The Trademark Clearinghouse helps trademark holders protect their trademarks from use by others in domain names. The Trademark Clearinghouse is a centralized repository of trademarks on the web which will warn both domain name registrants as well as trademark holders of possible infringement.[20] Trademark holders can register a mark at the Trademark Clearinghouse for $150 per year.[21]

The Trademark Clearinghouse confers two key protections to trademark holders; priority registration during a gTLDs Sunrise period, and notification when a domain name registrant uses the mark.

First, if you register your trademark with the Trademark Clearinghouse then you get validated trademark first priority in registration during each gTLDs Sunrise period. As a result, during every sunrise period, you will have the opportunity to purchase the domain under that gTLD before any other person or business.

Every gTLD must undergo a Sunrise period of at least 30 days before selling domain names to the public. The Sunrise dates for every gTLD are listed publicly on the Trademark Clearinghouse website.[22] A trademark holder only needs to register a mark once with the Trademark Clearinghouse to take advantage of priority registration in the Sunrise periods of every new gTLD.[23]

For example, on June 25, 2014, Afilias announced the sunrise period of its .BLACK top-level domain would begin on July 22, 2014.[24] For at least 30 days, Afilias must accommodate requests by trademark holders who have registered their marks with the Trademark Clearinghouse to obtain their trademarks as domain names.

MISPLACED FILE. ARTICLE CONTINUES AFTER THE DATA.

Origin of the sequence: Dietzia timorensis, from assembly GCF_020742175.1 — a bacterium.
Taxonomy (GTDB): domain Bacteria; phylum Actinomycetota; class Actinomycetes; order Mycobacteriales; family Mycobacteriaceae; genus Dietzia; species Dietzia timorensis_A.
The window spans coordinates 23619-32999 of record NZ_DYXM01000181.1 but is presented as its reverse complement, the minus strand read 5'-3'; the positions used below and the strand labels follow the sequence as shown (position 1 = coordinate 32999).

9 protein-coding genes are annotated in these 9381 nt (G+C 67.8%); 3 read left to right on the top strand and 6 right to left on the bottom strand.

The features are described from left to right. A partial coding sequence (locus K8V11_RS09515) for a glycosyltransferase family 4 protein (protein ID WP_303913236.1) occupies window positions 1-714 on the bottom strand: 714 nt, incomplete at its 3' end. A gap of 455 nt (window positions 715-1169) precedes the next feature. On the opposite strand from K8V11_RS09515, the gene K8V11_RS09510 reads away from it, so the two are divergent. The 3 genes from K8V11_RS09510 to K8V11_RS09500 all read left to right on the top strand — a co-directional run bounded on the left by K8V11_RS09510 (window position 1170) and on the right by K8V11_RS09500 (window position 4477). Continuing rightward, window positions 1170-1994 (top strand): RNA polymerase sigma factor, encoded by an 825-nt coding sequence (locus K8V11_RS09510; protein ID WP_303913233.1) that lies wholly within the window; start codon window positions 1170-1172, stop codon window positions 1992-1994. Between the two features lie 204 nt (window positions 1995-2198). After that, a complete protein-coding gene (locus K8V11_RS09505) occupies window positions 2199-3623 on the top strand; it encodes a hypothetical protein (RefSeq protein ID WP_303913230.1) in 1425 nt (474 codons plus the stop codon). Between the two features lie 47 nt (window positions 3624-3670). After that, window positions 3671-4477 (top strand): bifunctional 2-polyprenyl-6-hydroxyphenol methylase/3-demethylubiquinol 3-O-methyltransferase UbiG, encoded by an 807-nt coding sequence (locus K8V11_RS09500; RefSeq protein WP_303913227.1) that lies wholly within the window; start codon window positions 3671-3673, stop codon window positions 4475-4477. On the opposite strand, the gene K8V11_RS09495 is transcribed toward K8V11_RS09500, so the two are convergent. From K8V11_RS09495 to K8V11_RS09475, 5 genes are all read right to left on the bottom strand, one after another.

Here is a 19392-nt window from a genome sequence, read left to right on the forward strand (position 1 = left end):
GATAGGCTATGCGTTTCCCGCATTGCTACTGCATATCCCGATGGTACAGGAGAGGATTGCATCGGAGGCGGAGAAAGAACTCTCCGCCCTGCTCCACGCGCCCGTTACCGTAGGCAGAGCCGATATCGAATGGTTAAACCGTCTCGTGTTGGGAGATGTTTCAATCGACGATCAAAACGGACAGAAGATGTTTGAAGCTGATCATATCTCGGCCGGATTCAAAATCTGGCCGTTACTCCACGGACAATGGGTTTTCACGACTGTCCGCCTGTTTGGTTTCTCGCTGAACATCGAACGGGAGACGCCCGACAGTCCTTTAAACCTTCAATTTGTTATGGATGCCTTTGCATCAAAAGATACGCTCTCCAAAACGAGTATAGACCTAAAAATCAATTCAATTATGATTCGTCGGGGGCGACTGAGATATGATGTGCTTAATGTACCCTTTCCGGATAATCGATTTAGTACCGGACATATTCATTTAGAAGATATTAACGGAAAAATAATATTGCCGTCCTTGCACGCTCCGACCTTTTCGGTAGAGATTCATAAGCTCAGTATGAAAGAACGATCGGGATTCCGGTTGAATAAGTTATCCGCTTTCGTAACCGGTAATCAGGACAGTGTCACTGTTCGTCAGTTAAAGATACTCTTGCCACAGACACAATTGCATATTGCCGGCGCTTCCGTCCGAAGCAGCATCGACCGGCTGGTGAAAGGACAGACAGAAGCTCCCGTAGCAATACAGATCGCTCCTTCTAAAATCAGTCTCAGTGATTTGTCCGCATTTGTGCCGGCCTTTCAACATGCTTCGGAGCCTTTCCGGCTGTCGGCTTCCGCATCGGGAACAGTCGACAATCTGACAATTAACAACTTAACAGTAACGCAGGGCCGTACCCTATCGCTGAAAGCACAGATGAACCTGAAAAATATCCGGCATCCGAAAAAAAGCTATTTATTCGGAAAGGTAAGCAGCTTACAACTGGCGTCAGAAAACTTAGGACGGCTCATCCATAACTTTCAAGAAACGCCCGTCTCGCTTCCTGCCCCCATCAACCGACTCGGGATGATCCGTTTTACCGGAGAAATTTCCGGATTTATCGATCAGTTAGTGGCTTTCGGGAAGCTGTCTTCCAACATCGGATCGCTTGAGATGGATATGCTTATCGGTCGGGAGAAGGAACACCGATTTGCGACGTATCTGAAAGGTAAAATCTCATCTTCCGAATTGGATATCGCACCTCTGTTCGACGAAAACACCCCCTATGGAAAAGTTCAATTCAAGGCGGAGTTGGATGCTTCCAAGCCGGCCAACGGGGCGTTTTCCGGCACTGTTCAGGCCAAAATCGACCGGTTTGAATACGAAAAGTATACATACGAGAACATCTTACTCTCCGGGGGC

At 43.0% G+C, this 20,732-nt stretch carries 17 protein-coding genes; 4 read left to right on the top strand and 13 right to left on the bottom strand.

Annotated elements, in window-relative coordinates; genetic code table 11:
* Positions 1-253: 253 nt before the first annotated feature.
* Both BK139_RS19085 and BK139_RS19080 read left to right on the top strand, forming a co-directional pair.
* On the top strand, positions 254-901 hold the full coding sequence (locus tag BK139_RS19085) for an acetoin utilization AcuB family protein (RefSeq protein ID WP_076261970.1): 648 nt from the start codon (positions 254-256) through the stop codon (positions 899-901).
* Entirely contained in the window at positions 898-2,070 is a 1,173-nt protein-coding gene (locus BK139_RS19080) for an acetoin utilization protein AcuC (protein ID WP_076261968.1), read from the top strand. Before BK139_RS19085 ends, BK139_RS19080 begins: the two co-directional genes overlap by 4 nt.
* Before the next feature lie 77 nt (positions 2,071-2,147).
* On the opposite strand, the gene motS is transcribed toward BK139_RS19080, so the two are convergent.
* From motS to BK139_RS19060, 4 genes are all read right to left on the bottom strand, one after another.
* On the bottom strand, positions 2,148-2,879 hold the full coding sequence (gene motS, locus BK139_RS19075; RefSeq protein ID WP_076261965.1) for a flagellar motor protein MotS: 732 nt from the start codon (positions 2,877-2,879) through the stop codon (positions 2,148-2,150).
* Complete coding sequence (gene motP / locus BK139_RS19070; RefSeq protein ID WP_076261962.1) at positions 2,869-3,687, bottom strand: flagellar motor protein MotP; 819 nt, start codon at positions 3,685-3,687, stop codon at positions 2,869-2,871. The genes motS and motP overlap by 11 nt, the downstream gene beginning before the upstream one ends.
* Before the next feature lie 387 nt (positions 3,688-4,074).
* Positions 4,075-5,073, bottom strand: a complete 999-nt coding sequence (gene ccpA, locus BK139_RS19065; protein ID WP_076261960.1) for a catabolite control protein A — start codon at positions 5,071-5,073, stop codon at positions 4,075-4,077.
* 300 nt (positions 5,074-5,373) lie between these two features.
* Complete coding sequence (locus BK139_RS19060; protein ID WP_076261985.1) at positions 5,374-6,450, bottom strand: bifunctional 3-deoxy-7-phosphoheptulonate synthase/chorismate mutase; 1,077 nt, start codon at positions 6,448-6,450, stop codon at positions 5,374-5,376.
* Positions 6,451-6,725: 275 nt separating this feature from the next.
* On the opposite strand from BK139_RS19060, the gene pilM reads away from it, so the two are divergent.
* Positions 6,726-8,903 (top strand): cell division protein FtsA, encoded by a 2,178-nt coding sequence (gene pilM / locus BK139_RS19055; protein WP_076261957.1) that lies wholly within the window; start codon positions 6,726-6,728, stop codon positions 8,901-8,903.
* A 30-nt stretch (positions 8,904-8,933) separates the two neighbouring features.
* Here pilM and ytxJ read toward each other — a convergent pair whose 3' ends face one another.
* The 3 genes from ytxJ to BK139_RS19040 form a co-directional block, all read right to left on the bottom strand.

For example, suppose Porsche had registered the mark “Porsche” with the Trademark Clearinghouse. Porsche would then be able to obtain priority registration from Afilias for the domain name “” before any .BLACK domains are sold to the general public. After the sunrise period, anyone in the general public can obtain any domain name under that gTLD, including potentially infringing domain names. For .BLACK, this means that starting on August 26, 2014, domain name registrants could obtain a tremendous variety of domain names ending in .BLACK, much like current domains ending in .COM. Thus, if Porsche chose not to purchase the domain during the Sunrise period, anyone in the world could purchase the “” domain.